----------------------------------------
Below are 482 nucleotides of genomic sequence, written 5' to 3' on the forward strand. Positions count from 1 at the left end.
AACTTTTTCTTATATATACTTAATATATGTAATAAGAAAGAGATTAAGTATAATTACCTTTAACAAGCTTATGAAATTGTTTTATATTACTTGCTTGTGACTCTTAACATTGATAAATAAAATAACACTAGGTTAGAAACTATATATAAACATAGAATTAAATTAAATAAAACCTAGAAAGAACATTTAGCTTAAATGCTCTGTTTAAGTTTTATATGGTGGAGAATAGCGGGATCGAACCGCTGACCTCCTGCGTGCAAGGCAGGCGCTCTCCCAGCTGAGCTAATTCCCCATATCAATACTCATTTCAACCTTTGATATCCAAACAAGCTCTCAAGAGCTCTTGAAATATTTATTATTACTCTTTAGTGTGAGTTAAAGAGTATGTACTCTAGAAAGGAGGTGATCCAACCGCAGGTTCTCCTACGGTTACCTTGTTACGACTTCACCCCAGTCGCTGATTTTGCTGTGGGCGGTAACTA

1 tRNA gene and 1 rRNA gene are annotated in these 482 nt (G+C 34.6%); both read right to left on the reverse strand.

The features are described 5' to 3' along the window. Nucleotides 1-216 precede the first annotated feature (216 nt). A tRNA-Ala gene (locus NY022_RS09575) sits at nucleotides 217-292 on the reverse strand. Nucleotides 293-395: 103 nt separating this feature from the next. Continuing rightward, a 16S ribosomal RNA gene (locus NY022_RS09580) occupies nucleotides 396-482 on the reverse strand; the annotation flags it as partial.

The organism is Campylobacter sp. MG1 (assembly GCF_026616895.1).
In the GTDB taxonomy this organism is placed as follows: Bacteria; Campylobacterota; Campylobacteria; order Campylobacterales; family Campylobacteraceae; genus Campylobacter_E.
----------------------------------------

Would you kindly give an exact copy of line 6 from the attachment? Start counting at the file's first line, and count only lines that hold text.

In the GTDB taxonomy this organism is placed as follows: Bacteria; Campylobacterota; Campylobacteria; order Campylobacterales; family Campylobacteraceae; genus Campylobacter_E.